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  • James Larkin Pearson: A Biography of North Carolina’s Longest-Serving Poet Laureate by Gregory S. Taylor
  • Carol Boggess
James Larkin Pearson: A Biography of North Carolina’s Longest-Serving Poet Laureate. By Gregory S. Taylor. (Lanham, Md., and other cities: Lexington Books, 2015. Pp. [xx], 225. $85.00, ISBN 978-1-4985-0519-2.)

This biography of James Larkin Pearson begins with a brief history of North Carolina. From colonial days the state was stereotyped as the home of grubby, uncivilized, and uneducated people. Yet the negative nickname “Tar Heel” eventually became a source of pride. Likewise, Pearson began life as a poor, uneducated mountain boy from a farm family, but through hard [End Page 703] work he became the state’s official poet. “He was,” Gregory S. Taylor claims, “a prime example of the Tar Heel spirit” (p. xv). Through dogged persistence, Pearson turned hardship into opportunity, defeat into achievement, and personal beliefs and problems into poetry.

The book chronicles Pearson’s long life from his birth in 1879 in Wilkes County to his death and burial, also in Wilkes County, in 1981. Though Pearson never moved far, he played multiple roles: son, husband, caretaker, father, farmer, journalist, printer, and poet. Pearson wanted his personal story to be available and spent years writing his autobiography, although he never completed it. Taylor relies heavily on Pearson’s account but also draws from letters and papers in the collections at Wilkes Community College and the University of North Carolina at Chapel Hill. While remaining true to Pearson’s intent to be intimate and personal, Taylor’s work presents the story objectively, chronologically, and fully.

Pearson’s life was filled with good times and bad. As a child he felt like a misfit, but through ambition and ingenuity, he became a successful young man, marrying his sweetheart, Cora Wallace, in 1907 and working as a writer and printer. When Cora’s chronic illness emerged and their baby was stillborn, difficulties mounted. Later they adopted a child, but Cora remained an invalid. The family settled in the small community of Boomer, North Carolina, where Pearson established his paper The Fool-Killer. His goal was to address every issue of the time, exposing fools and false ideas through humor and brutal honesty. The public loved his effort, and the paper thrived until World War I, about which he remained uncharacteristically silent. But his tenacity and effort ensured that the paper lasted until the Great Depression, when Pearson gave it up and returned to farming. Cora’s death in 1934 was his low point.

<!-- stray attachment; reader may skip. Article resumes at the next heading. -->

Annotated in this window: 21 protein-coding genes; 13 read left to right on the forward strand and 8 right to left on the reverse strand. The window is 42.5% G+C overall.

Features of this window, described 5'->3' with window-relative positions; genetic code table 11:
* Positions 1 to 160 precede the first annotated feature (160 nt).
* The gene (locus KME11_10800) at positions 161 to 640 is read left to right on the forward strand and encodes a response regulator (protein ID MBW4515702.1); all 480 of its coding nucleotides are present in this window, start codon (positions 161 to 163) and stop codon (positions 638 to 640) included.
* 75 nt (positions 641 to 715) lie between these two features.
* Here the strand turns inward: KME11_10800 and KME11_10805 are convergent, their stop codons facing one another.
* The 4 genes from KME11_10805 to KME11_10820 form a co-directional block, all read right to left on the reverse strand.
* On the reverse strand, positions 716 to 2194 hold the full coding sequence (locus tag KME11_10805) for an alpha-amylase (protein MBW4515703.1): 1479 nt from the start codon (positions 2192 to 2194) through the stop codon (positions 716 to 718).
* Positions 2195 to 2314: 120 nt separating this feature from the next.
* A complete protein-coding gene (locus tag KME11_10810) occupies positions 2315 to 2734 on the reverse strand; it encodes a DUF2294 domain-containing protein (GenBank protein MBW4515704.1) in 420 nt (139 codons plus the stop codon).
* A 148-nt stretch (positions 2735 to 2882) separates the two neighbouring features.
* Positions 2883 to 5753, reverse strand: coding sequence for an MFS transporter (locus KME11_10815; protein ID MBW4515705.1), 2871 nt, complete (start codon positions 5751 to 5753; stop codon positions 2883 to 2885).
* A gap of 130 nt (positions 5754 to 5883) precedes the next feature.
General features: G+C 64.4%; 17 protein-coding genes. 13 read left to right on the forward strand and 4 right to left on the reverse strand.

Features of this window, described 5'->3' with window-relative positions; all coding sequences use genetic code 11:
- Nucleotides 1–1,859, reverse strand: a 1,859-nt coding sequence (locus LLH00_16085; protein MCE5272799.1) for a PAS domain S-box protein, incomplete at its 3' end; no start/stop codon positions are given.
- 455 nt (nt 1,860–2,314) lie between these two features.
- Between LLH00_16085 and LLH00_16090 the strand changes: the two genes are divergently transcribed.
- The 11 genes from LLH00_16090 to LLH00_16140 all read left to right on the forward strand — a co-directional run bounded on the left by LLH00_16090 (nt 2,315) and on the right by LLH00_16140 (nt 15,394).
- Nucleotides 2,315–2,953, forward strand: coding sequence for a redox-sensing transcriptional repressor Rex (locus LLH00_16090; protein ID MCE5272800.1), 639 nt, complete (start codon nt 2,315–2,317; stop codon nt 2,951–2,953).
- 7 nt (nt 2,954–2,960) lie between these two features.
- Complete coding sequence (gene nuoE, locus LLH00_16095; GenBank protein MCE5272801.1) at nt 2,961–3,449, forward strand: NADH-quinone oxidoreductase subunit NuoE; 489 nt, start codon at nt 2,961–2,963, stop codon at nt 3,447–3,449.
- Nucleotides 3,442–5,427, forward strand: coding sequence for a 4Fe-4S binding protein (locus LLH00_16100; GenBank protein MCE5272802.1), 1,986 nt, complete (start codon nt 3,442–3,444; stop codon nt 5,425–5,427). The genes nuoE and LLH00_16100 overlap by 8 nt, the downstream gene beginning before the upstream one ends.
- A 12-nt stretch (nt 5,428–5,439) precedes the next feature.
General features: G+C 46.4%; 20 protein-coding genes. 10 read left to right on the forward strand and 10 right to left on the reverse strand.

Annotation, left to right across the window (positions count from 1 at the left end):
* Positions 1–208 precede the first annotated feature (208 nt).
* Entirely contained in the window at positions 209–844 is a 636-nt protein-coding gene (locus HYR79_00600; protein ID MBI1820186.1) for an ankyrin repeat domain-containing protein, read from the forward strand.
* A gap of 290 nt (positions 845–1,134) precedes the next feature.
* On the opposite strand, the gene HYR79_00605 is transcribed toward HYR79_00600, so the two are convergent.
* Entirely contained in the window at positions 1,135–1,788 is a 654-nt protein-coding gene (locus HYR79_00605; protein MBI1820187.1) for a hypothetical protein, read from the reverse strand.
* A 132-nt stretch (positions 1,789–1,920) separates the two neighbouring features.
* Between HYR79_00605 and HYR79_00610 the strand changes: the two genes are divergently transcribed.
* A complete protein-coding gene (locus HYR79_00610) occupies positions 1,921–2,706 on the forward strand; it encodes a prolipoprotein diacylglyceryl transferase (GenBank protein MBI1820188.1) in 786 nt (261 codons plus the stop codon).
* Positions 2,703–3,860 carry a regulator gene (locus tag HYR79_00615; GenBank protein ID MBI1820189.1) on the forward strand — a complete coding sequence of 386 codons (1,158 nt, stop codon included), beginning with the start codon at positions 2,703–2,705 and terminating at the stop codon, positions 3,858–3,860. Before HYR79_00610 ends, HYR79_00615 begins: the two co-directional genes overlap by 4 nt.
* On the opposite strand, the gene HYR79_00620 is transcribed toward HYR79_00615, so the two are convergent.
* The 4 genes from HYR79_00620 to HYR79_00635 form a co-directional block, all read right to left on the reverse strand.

But Pearson’s recovery began that same year when he addressed the North Carolina Literary and Historical Association with his speech, “The Soul of Poetry,” which improved his spirit and moved the audience. Newspapers called him the North Carolinian who “‘put the life of the people into poetry’” (p. 131). His private life also improved with his marriage to Eleanor Fox. World War II brought another downturn in what Taylor calls Pearson’s “rollercoaster” life (p. 149). But through it all, Pearson continued to write poems and self-publish his books. In 1953 he was named North Carolina’s poet laureate, a title he retained for twenty-eight years.

Pearson was always known for his traditional style, which placed him with the nineteenth-century Fireside poets rather than the twentieth-century Moderns. He openly criticized the new poet as being “a slapdash word-slinger with loose ends flapping all over the place” (p. 155). Pearson was a man of strong opinions on many topics, including poetry. This biography illuminates his life with its long succession of troubles, triumphs, and strong opinions better than it explores his literary accomplishments. Personal struggles plus his ability to overcome hardship characterize this notable Tar Heel’s life, and Taylor’s retelling of that life makes the book a compelling read. [End Page 704]

Carol Boggess
Mars Hill University


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